Mixing a recipe for Mars in the ice-lab
June 19, 2018

Europlanet Transnational Access visit to IPAG, October, 2017

This guest post is by Jacqueline Campbell, a member of the Europlanet Diversity Working Group and a PhD Student in the Imaging Group at Mullard Space Science Laboratory, who participated in a Europlanet Transnational Access visit to the Institut de Planetologie et d’Astrophysique de Grenoble (IPAG) in October 2017.

In 2017, I was fortunate enough to receive funding through the Transnational Access opportunities within the Europlanet 2020 Research Infrastructure program to carry out laboratory experiments in support of my PhD research.

I study dynamic features on Mars, and am interested in the composition of dust exposed by seasonal changes in the Martian South Polar Cap, in order to search for organic material. My experiment proposal involved mixing Mars dust analogues with organics and ice, and putting the materials in a chamber that emulates Mars conditions.

My chosen facility was the Institut de Planetologie et d’Astrophysique de Grenoble (IPAG), under the supervision of Bernard Schmitt.

Institut de Ppanétologie et d’astrophysique de Grenoble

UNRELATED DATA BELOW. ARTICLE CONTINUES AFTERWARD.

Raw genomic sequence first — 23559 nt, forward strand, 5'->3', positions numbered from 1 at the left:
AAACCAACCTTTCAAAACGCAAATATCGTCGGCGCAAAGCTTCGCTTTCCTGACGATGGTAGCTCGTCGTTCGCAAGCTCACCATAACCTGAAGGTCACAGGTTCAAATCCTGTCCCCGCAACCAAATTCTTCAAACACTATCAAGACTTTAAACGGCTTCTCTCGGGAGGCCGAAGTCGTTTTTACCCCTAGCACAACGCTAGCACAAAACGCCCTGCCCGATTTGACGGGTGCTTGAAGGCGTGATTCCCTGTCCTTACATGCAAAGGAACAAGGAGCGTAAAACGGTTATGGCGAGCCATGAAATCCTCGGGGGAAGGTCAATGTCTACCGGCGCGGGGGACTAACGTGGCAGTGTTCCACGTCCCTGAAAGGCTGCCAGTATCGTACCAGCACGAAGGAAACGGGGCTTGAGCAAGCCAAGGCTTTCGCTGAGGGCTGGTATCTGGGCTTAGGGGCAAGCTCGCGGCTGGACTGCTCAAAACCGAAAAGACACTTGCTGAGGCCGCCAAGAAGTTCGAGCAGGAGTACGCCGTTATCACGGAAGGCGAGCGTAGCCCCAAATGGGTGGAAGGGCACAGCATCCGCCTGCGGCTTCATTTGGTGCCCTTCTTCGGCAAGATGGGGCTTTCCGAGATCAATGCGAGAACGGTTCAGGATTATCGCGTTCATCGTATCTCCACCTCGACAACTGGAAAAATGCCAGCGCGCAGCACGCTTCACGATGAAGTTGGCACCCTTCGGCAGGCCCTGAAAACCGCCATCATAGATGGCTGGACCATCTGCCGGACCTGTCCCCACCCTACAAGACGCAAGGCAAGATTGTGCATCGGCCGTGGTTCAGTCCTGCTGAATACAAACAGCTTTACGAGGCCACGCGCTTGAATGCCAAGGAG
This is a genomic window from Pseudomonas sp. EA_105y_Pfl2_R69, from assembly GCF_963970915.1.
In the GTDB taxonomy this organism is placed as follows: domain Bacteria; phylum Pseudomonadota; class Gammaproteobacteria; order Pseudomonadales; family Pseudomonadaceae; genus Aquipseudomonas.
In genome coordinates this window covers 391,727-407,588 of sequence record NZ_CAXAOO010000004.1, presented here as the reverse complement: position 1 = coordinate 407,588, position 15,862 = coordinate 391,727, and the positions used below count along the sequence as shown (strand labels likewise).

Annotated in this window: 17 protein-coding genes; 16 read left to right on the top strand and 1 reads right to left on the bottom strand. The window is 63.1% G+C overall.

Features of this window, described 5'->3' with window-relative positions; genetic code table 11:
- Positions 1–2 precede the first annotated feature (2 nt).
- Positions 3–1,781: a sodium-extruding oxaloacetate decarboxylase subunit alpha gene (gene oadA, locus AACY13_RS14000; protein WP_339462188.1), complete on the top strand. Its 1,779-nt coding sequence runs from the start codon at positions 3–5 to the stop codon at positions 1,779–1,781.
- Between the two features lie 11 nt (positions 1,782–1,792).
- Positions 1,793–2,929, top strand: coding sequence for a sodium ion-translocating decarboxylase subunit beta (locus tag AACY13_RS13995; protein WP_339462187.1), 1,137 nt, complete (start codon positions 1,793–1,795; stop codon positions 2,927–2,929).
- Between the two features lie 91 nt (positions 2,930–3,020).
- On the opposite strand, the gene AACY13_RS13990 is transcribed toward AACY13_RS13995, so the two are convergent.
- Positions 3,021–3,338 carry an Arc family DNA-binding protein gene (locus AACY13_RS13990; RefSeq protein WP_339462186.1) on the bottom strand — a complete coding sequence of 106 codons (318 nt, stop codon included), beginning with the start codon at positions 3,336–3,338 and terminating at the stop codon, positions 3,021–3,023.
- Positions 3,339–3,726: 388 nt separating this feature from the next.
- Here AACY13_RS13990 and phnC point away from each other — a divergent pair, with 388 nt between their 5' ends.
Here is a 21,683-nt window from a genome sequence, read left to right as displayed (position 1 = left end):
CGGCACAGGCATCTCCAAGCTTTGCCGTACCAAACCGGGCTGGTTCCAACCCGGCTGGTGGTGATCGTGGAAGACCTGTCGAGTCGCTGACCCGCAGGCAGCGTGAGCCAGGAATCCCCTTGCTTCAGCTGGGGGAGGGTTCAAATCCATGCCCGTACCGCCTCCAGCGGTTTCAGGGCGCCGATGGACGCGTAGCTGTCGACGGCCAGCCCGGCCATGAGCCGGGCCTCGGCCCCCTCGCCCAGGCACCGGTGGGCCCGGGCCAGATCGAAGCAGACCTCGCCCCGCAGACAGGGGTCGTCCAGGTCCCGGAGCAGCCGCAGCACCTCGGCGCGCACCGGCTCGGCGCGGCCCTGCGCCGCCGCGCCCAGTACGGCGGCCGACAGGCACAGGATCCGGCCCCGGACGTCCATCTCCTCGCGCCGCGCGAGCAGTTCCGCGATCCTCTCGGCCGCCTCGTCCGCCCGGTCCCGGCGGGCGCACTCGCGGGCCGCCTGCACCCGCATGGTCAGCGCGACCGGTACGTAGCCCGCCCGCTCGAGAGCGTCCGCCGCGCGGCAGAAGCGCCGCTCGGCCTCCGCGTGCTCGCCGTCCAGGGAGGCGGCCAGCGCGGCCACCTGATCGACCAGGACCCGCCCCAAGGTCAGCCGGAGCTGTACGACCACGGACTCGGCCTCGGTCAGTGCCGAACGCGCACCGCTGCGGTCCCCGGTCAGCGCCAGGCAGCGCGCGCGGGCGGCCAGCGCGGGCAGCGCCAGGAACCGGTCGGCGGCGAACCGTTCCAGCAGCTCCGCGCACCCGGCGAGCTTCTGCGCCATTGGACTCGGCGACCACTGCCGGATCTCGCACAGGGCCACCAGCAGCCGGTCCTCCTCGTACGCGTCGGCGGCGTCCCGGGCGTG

With the help of two other scientists at IPAG, Olivier Brissaud and Pierre Beck, we measured the spectra of our organics, Martian soil analogue and ices separately and then set to work mixing them together to analyse their changes over time.
We used an instrument called the Spectro-gonio Radiometer to look at the infrared spectra of the materials, along with the CarboN-IR environmental cell, which can simulate Mars surface pressures and temperatures. We then made up our mixtures of ices and dusts with organic molecules called polycyclic aromatic hydrocarbons, which are thought to be important in theories of how life originated.
In order to keep the ice from sublimating away while we mixed out organics and dust together, we had to wear ski-jackets and gloves and sit in room at up to -20°C, before putting the mixture into the chamber at -100°C and sealing the door to the environmental cell as swiftly as possible to prevent condensation and sublimation of the sample.

Sample of CO2 ice in Carbon-IR Environmental Cell

Throughout the week we analysed several different mixtures, and were able to obtain new results for spectra of organics pertinent to Martian astrobiology, and establish the detectability limit of the organics in ices.
I was also able to spend some time learning about other projects at IPAG, and look around Grenoble.


Grenoble’s transport system has 100% disabled access, and the Université Grenoble Alpes is well known for its excellent facilities and support services. The Europlanet TNA program was a fantastic opportunity for me to meet new collaborators, and carry out novel experiments, and I have applied for this year’s program so that I can return to Grenoble to continue my experiments pertaining to other dynamic regions on Mars that may contain present-day liquid water. We have a paper in preparation for publication on our results that will be published later this year.